needs man and that all mysteries of the cosmos stand in no proportion
to the depths of human soul. The power of these words multiplied
by the inimitable magic of Tarkovsky's cinema and the actor's
personal charm is what I can recall vividly to this day.
I think Nostalghia is Andrei Tarkovsky's best film. This
cinematographic work is noticeably gentler and somehow more lyrical
than his other films. This is probably due in part to Oleg
Yankovsky in the main role and partially to Tarkovsky's co-screen
writer Tonino Guerra who worked with Federico Fellini.
The hero of Nostalghia is more
ordinary, more understandable and simpler than most of other
Tarkovsky characters with perhaps one exception: Kris Kelvin,
the astronaut in Solaris. Yet Kris finds himself in a situation
fantastic and because of this our ability to participate in his experiences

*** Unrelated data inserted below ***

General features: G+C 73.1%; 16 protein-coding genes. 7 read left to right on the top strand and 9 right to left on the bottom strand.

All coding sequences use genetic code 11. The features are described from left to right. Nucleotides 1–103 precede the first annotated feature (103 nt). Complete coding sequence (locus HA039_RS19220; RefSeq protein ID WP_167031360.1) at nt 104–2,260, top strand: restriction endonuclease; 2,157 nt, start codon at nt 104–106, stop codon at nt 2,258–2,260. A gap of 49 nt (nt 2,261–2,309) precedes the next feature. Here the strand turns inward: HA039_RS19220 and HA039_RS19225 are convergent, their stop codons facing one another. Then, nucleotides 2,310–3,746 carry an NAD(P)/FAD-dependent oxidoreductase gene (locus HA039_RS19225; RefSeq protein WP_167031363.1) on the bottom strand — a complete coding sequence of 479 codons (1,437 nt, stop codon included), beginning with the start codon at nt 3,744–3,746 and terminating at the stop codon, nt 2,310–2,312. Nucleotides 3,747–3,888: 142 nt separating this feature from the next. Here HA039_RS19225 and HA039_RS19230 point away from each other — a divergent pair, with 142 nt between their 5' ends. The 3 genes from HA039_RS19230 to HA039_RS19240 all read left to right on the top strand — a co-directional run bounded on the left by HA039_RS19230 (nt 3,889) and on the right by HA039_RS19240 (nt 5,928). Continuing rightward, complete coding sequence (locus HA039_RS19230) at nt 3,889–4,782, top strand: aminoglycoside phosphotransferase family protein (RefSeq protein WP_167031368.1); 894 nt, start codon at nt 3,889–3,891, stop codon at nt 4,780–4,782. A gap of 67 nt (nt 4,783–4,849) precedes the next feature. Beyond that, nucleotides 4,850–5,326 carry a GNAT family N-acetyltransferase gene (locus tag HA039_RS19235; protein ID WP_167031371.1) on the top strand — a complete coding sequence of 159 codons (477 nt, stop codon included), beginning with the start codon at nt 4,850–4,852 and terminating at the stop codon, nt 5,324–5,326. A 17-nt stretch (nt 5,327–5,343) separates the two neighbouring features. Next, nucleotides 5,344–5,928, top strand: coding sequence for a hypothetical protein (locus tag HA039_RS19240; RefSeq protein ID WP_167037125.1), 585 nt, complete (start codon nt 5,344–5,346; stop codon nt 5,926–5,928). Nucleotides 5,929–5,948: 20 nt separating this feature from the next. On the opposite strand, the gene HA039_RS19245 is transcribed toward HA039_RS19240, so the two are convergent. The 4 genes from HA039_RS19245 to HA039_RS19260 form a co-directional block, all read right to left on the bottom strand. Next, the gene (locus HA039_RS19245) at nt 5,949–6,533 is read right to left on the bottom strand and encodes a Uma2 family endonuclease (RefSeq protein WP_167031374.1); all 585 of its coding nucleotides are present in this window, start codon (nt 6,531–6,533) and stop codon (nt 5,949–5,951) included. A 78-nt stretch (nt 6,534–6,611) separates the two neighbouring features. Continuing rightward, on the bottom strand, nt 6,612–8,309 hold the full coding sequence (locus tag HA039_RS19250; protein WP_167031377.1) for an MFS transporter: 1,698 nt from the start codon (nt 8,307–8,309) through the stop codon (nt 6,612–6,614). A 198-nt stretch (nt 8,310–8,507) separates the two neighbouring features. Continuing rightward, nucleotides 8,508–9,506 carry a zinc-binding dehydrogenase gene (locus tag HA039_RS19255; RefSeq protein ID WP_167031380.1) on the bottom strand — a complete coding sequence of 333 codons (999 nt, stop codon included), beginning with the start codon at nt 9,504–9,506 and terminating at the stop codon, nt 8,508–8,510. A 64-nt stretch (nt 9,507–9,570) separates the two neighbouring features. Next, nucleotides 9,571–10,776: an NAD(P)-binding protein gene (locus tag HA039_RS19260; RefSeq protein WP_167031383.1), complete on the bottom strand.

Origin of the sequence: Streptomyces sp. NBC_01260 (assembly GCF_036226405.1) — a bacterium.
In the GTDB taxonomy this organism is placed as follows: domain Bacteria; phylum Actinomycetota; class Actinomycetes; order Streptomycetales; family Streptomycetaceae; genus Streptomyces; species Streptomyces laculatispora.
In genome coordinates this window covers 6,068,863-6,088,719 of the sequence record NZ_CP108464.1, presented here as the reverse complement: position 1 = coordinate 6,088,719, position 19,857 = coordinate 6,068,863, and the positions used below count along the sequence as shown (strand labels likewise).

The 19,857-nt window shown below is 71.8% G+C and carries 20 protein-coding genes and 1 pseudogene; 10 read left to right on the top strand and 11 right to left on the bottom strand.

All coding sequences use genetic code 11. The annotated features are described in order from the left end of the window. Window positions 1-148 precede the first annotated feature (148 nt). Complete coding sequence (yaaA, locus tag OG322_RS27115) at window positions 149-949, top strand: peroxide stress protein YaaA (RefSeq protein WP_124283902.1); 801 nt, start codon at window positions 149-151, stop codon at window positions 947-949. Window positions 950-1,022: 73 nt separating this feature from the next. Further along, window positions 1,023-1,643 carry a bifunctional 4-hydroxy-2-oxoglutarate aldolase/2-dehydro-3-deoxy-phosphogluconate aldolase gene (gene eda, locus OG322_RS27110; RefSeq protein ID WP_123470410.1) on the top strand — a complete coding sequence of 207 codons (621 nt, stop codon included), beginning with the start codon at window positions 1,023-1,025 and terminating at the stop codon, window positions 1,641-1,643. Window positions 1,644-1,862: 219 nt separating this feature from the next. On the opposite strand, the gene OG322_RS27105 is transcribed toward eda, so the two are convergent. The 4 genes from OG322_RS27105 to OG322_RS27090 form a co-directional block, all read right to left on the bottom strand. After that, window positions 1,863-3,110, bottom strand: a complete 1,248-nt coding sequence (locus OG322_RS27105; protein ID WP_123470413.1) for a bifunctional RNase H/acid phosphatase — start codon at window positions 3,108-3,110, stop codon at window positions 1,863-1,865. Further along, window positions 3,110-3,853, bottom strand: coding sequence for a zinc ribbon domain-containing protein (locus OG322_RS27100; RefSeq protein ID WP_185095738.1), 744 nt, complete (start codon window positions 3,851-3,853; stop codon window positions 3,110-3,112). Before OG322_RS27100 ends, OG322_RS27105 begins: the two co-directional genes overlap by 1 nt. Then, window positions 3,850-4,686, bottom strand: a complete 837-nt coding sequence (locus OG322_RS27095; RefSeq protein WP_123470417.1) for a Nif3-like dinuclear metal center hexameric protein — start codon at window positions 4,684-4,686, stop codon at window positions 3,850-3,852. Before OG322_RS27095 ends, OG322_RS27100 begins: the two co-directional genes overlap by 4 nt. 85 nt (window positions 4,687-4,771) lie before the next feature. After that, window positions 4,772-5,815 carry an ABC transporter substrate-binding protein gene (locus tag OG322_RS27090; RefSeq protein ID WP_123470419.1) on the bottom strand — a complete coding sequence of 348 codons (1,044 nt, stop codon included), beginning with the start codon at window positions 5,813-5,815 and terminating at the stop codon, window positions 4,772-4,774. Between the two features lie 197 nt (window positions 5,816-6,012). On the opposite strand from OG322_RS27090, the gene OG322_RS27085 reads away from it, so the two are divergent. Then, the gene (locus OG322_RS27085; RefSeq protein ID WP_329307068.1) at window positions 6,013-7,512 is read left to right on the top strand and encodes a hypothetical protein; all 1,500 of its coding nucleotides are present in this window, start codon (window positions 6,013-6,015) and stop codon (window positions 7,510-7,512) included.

narrows appreciably. But nothing stands in the way to imagine ourselves
in the situation of Andrei Gorchakov, the poet in Nostalghia.
After all it is possible to experience nostalgia even without leaving one's
native land. For us nostalgia is yearning for the "genuine" image
of our homeland, it's the pain caused by our love for the native land
and at the same time by our hostility toward it. We know that
we have reasons to feel close to our homeland but we are unable to
really love it, contemplating its horrifying depravation. The most
powerful and distressing kind of love, one that keeps tormenting
and agonizing us, is the impossible love, love-despair, love-pain,
Andrei Gorchakov is yearning for something he has power neither
to express nor explain, nor do something worthwhile for
his love's sake. He seeks to express
his feelings, he searches for an action able to absorb full force
what he is enduring. As an educated and rational man he wants his